Latest posts by Annalisa Chelli (see all)
- Andrea Noeske Porada – when felt brings people together - 8 February 2018
- National Sweater Day - 4 February 2018
- Dani Ives – the art of painting with wool - 31 January 2018
- Born in 1983 in New Orleans, LA, Zoë Williams holds a BA in Fine Art from the University of New Orleans and a Certificate in Fiber Art from the University of Washington. Her work in needle felted wool has been exhibited in galleries around the world. She currently lives and works in New York City
- ORACLES, PSG Gallery, Philadelphia, PA, June 5, 2015
- EIDOLONS, Ghost Gallery, Seattle, WA, April 11, 2013
Selected Group Exhibitions
- Dystopian Forest, Gristle Art Gallery, Brooklyn, NY, March 19, 2016
- Reverie, Screaming Sky Gallery, Portland, OR, February 25, 2016
- Tell Them Stories: Origins, curated by Tun Myaing and Marshall Jones, Mark Miller Gallery, New York, NY, October 8, 2015
- Touched, curated by Shana Kohnstamm, Ground Floor Gallery, Nashville, TN, October 1, 2015
- Realms of the Unreal, curated by Samantha Levin, Gristle Gallery, Brooklyn, NY, September 12, 2015
- Other Worlds, The Hive Gallery, Los Angeles, CA, March 7, 2015
- Platinum Blend, curated by Stephanie Chefas, Modern Eden Gallery, San Francisco, CA, January 10, 2015
DHG: what are your sources of inspiration?
ZOE: dreams, folklore, mythology, animals, and the Collective Unconscious.
D: do you use one color more than others in your work?
Z: I work primarily in white and gold.
D: world of textile art is wide and diverse, why has wool caught your attention?
Z: wool is an extraordinary material. Through needle felting, I am able to achieve a high level of control and detail, while maintaining the appearance of softness.
D: what do you express with your Soft Sculptures and works?
Z: ultimately, I hope that the viewer will find his or her own meaning.
D: is there a time of year or of the day in which you are more creative?
Z: Fall is my favorite time of year, but creativity for me is mercurial.
D: once your work is finished, how do you feel? Are you possessive and wish you could keep it all to yourself or are you eager to share it with others?
Z: I often feel a little sad. I love sharing my work with others, but it’s always bittersweet when the long process of bringing a piece to life comes to an end.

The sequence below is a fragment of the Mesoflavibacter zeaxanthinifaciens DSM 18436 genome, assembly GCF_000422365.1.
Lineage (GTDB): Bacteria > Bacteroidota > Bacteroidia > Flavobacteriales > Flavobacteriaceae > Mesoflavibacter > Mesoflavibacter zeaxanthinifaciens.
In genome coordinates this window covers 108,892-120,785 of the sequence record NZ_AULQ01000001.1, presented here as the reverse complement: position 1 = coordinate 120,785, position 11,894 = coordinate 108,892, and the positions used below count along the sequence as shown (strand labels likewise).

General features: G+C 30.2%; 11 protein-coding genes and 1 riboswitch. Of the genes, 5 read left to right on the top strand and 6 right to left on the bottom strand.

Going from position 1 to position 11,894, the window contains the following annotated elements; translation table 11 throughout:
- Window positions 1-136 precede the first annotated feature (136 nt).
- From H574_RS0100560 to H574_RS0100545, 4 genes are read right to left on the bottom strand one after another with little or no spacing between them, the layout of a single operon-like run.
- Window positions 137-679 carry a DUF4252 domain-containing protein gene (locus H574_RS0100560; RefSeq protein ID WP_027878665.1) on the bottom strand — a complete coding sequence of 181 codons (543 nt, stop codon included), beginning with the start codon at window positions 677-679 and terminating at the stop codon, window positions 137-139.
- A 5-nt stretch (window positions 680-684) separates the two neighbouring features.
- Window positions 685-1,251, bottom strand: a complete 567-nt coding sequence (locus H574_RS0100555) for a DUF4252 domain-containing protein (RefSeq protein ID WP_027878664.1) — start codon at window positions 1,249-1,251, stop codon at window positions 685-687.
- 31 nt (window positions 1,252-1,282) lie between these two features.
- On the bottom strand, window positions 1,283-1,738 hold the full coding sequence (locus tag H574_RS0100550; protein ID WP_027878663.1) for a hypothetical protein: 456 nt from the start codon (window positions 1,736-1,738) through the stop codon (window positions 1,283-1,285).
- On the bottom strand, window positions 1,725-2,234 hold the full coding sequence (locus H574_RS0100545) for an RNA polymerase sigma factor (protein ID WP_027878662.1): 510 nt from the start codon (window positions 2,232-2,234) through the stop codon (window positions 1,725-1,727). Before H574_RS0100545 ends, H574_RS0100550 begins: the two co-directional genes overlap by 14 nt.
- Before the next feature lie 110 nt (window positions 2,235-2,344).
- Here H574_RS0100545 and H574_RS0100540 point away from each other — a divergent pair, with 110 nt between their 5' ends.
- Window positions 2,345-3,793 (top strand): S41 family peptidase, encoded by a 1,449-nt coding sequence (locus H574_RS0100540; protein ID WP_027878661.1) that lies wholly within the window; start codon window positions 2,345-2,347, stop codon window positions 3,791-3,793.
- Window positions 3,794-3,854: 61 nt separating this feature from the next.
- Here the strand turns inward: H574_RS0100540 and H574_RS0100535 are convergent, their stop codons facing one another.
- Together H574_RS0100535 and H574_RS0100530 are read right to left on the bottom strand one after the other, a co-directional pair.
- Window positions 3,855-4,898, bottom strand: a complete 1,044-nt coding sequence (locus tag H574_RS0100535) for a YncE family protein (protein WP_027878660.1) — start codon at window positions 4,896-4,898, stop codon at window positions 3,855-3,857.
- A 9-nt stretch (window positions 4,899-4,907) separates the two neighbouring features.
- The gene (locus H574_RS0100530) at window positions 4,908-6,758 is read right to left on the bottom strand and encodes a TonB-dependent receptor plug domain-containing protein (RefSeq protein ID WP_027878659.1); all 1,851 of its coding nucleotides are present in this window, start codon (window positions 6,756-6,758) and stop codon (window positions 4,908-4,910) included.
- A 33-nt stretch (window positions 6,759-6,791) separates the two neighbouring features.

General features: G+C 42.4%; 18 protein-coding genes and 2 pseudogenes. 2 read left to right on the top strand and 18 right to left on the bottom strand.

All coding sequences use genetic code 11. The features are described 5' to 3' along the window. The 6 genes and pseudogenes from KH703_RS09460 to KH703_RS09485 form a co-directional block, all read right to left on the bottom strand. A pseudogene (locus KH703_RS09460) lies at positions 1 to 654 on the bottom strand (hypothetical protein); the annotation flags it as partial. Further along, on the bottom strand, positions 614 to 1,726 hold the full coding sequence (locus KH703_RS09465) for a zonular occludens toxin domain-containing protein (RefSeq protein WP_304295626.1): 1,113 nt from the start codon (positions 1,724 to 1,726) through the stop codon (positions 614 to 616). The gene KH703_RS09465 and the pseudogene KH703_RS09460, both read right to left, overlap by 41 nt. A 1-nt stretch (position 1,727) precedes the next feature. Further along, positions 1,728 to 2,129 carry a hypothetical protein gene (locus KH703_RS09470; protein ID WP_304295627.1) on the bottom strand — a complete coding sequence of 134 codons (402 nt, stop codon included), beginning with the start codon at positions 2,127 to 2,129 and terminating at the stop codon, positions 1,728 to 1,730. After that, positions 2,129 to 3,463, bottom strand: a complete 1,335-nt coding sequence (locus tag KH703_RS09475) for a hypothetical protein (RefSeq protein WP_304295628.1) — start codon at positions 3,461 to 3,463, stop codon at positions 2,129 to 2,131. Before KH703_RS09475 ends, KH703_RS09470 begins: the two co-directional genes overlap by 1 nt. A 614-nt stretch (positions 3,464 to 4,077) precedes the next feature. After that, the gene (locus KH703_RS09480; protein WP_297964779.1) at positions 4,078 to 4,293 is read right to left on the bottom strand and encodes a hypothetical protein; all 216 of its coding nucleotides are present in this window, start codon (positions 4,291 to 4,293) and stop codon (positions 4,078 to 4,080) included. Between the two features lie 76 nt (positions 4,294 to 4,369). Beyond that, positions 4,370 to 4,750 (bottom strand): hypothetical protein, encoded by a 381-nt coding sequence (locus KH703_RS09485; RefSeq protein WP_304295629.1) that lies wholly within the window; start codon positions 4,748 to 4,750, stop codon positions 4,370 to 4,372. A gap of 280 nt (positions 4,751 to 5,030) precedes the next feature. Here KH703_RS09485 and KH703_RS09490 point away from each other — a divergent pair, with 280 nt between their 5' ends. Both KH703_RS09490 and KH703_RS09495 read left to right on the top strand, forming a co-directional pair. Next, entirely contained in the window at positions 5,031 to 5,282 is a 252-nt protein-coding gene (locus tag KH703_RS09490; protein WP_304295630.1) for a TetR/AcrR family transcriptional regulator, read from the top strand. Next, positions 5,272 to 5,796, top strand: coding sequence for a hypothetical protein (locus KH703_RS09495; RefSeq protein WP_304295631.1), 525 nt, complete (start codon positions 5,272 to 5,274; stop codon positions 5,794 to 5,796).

D: for some people, the creative process is also an occasion for a deep self-analysis. Is this the case for you?
Z: definitely. There is an enormous amount of myself in each piece of artwork I create. My hope is that I have gone deep enough to touch the Collective Unconscious, so that when you look at my work you see something of yourself there too.
D: tell us about your collaboration with DHG. Which of our fibers have you chosen for your work, and why? Is there a particular message behind the works that came out of these materials? What will you take away from this collaboration?
Z: I chose the Carded Maori Wool, Extra Fine Merino Prefelt, Extra Fine Merino Wool Tops, and an assortment of Fiber Samples. This was some of the most beautiful fiber I’ve ever had the pleasure of working with! It inspired me to create three little totem creatures that celebrate the unique textures of the material.
D: what’s your favorite movie?
Z: 12 Monkeys. I love the portrayal of time travel and the futility of trying to change the past.
D: what literary character do you feel is most similar to yourself?
Z: maybe the protagonist of “Hard-boiled Wonderland and the End of the World” (Haruki Murakami) – caught between inner and outer worlds.
D: what’s the sentence you use more often?
Z: “Oh! Look at him!” (every time I see an animal, or a picture of an animal).
D: if you had the chance to choose a sound or an image to send into outer space inside the Voyager Golden Record to show aliens what life on Earth is like, what would you choose?
Z: if it were possible, I would like to capture a dream. I dream very vividly every night and I can’t imagine what life would be like without dreaming.
D: is there a place you especially love, a place which holds special memories for you?
Z: Japan! I’ve been a few times; it’s just one of those places for me. I visited Fushimi Inari Taisha in Kyoto for the first time recently and had a transcendent moment there at the top of the mountain – it was really something special.
D: if you had to choose one adjective to describe yourself, what would it be?
D: if you had a time machine and could travel to the past, which period in history would you choose and which historical figures would you want to meet?
Z: I don’t think I would like to visit the past at all! I would like to use the time machine to visit the future, and maybe not return!
If you liked this article maybe you would also enjoy Natalia Oridoroga – The Needle Felting Battle